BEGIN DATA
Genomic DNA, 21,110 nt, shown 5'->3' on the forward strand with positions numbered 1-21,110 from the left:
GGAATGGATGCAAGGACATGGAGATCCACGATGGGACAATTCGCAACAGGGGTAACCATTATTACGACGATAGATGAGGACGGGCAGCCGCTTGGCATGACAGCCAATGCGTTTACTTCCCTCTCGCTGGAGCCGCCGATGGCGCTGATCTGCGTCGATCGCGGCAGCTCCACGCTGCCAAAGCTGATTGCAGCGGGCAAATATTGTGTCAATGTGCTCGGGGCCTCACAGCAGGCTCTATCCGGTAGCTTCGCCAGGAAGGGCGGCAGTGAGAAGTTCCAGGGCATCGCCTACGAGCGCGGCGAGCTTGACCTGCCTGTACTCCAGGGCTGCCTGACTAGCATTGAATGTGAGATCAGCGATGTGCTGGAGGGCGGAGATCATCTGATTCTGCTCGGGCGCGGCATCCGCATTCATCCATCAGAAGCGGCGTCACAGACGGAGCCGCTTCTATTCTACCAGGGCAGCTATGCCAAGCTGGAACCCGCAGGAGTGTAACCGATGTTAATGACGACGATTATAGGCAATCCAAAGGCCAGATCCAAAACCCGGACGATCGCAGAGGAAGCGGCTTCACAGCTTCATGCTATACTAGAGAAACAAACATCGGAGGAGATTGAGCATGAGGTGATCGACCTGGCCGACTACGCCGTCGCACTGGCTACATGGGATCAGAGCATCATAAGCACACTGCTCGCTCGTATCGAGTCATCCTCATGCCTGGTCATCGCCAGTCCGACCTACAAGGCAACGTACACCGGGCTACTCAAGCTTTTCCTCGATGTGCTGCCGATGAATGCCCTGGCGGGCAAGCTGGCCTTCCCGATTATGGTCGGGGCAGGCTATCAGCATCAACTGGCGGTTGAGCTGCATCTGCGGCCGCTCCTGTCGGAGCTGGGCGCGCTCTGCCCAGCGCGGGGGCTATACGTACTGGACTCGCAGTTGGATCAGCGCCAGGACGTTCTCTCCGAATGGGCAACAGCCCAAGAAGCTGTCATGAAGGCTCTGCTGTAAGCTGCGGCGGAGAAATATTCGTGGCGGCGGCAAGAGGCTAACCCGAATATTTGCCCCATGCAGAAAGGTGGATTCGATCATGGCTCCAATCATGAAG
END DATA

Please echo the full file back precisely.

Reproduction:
Genomic DNA, 21,110 nt, shown 5'->3' on the forward strand with positions numbered 1-21,110 from the left:
GGAATGGATGCAAGGACATGGAGATCCACGATGGGACAATTCGCAACAGGGGTAACCATTATTACGACGATAGATGAGGACGGGCAGCCGCTTGGCATGACAGCCAATGCGTTTACTTCCCTCTCGCTGGAGCCGCCGATGGCGCTGATCTGCGTCGATCGCGGCAGCTCCACGCTGCCAAAGCTGATTGCAGCGGGCAAATATTGTGTCAATGTGCTCGGGGCCTCACAGCAGGCTCTATCCGGTAGCTTCGCCAGGAAGGGCGGCAGTGAGAAGTTCCAGGGCATCGCCTACGAGCGCGGCGAGCTTGACCTGCCTGTACTCCAGGGCTGCCTGACTAGCATTGAATGTGAGATCAGCGATGTGCTGGAGGGCGGAGATCATCTGATTCTGCTCGGGCGCGGCATCCGCATTCATCCATCAGAAGCGGCGTCACAGACGGAGCCGCTTCTATTCTACCAGGGCAGCTATGCCAAGCTGGAACCCGCAGGAGTGTAACCGATGTTAATGACGACGATTATAGGCAATCCAAAGGCCAGATCCAAAACCCGGACGATCGCAGAGGAAGCGGCTTCACAGCTTCATGCTATACTAGAGAAACAAACATCGGAGGAGATTGAGCATGAGGTGATCGACCTGGCCGACTACGCCGTCGCACTGGCTACATGGGATCAGAGCATCATAAGCACACTGCTCGCTCGTATCGAGTCATCCTCATGCCTGGTCATCGCCAGTCCGACCTACAAGGCAACGTACACCGGGCTACTCAAGCTTTTCCTCGATGTGCTGCCGATGAATGCCCTGGCGGGCAAGCTGGCCTTCCCGATTATGGTCGGGGCAGGCTATCAGCATCAACTGGCGGTTGAGCTGCATCTGCGGCCGCTCCTGTCGGAGCTGGGCGCGCTCTGCCCAGCGCGGGGGCTATACGTACTGGACTCGCAGTTGGATCAGCGCCAGGACGTTCTCTCCGAATGGGCAACAGCCCAAGAAGCTGTCATGAAGGCTCTGCTGTAAGCTGCGGCGGAGAAATATTCGTGGCGGCGGCAAGAGGCTAACCCGAATATTTGCCCCATGCAGAAAGGTGGATTCGATCATGGCTCCAATCATGAAG